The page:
June 5, 2023 at 03:08 AM · Both pitch discernment and rhythm sense are partly innate and partly learned/trained. Occasionally I have had a student with what I would call a negative talent. After several years I decided that one student really could not comprehend the difference between a half-step and a whole-step. I said (not directly to him of course) that he had "fingers like lightning,-they never landed in the same place twice". Another, voice + guitar, did not have a feeling for meter. Bad joke; How do you know that there is a singer at your front door?--They can't find their key and don't know when to come in.

Pitch control is difficult because there are three factors that need to be correct: hearing, mechanics/posture of the hand, and theory, knowing why and how to bend the notes away from tempered tuning. A lot of people don't learn about intonation theory until college, some never learn it.

Hearing intonation deprived students are better off switching to piano.

June 5, 2023 at 04:26 AM · I found this a very difficult question. I'm very focused on intonation, so I'm inclined to say that that is the more difficult of the two. But that may only be because I pay too little attention to rhythm.

June 5, 2023 at 08:53 AM · As a teacher I've found that it all depends on the student. Some have an easier time learning pitch while others have an easier time learning rhythm. I have given up trying to predict which new student will have a harder time with which element. I started teaching a student several years ago who was involved with Irish Step Dancing and I thought "She'll surely have good rhythm since she's done well in dancing competitions." Nope. Not at all. Her rhythm has always been a challenge. Her melodic sense has been fine, but rhythm has always been sketchy, even though intellectually she understands note values and how they relate to the beat. Other times I have had students who couldn't walk with a steady pace but whose rhythm in their music was wonderful even though they couldn't hear the difference between G and G#. It's an individual thing and I think every teacher needs to approach it as such, figuring out for each student where the emphasis needs to lie.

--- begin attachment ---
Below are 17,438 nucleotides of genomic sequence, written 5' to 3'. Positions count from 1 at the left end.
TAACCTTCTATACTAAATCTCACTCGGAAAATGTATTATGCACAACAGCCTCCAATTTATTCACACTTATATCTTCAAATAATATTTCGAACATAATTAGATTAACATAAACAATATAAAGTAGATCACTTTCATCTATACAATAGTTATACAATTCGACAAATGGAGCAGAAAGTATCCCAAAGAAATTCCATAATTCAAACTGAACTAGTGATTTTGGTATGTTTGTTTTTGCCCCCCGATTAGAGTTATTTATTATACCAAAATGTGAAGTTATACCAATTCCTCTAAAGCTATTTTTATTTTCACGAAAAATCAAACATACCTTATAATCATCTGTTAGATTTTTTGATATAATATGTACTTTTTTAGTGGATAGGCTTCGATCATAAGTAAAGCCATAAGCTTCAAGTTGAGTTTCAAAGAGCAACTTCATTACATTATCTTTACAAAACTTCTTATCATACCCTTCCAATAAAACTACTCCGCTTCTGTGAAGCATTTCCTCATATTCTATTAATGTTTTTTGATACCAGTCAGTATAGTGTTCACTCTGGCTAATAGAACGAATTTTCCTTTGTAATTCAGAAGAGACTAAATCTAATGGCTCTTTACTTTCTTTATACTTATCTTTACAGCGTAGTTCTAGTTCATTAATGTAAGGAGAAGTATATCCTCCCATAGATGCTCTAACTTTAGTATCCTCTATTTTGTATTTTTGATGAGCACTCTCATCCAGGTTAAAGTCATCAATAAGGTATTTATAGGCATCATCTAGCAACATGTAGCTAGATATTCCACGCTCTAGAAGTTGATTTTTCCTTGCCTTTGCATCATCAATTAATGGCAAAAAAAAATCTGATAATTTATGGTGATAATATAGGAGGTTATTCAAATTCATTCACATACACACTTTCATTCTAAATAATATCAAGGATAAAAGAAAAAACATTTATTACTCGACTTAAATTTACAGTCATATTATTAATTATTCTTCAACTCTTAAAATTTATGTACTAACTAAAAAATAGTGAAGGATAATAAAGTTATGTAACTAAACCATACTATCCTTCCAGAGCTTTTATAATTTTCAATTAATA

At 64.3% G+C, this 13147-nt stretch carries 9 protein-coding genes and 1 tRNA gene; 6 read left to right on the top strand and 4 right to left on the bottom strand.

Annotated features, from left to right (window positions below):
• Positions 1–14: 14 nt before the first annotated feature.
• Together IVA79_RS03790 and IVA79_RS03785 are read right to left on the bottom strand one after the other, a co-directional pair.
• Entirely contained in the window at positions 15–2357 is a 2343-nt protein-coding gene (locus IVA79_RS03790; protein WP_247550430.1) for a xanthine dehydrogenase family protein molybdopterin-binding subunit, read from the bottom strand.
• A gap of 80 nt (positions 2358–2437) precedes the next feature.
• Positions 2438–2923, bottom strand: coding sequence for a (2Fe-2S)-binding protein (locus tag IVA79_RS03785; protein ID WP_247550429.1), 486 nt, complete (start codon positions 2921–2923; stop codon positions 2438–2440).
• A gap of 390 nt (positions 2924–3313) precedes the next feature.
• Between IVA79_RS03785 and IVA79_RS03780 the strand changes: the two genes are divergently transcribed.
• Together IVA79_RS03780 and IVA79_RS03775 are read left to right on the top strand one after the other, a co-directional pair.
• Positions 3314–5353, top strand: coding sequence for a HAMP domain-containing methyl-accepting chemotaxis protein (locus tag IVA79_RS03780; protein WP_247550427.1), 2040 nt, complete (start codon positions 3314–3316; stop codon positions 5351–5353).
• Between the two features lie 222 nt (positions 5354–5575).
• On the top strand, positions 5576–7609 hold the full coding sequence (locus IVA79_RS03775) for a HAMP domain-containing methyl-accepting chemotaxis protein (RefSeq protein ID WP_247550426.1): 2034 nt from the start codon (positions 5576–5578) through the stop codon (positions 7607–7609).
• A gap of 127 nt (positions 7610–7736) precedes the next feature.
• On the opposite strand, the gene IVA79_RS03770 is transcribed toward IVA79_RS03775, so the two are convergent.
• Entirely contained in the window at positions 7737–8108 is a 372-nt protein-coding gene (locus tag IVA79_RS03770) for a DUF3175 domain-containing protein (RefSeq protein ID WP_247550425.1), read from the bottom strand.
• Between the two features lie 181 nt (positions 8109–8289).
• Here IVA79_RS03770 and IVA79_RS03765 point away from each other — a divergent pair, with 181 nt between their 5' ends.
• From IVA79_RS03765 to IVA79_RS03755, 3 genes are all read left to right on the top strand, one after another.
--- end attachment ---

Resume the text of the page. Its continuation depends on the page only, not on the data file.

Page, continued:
June 5, 2023 at 10:03 AM · I have found that listening to the pitch of others is much easier than getting it correct ones self. Part of that is the buzz of noise under the ear, part the effort of playing. I have found in the last few years that playing better violins, listening carefully to bows I was trying, and making sure the violins were adjusted properly have all given me different information about fine changes in pitch that I was probably unaware of before. Not the biggest problem in orchestras, but it makes a huge difference in solo playing.

June 5, 2023 at 12:13 PM · Great question and the comments above are all thought-provoking! I voted for rhythm being more difficult, but I suspect my answer changes based on how I'm feeling the day I ponder the question. For me, I believe I know when I'm playing out of tune. But I'm usually not as aware of my rhythmic issues. And I'm with Paul Deck's tempo comment in that I include in the overall definition of rhythm both rushing and dragging.

June 5, 2023 at 02:06 PM · It depends on the student, and I've had both kinds. A girl I teach started out with her parents telling me she was born with a hearing deficit, which prevented her from hearing high pitches, but now with perseverance 3 years later, she can hear those ringing tones, and her intonation is pretty good, like many other students.

Her sister is different - insists on reading notes by pitch, and loses the rhythm until I convince her she can do it from memory without the book. Then her rhythm is perfect. "Go figure!"

June 5, 2023 at 03:39 PM · Rhythm has come easier to me than pitch, but I certainly saw/heard others around me with the opposite challenge. So I agree "it depends on the student".

June 6, 2023 at 02:39 AM · It is more flattering to say it's "innate", but let's be honest, everyone needs some sort of training and hard, conscientious work. It is easier for some than others. It is very rare these abilities cannot be mastered, though I have seen some very extreme cases in which the challenge of playing in tune was very difficult. Let us remember, however, that even having "perfect pitch" does not mean you will play in tune. Most people can achieve good rhythm and intonation with good practice work, in my very strong opinion-it's just that the violin takes lots of work until everything becomes much more natural/second nature.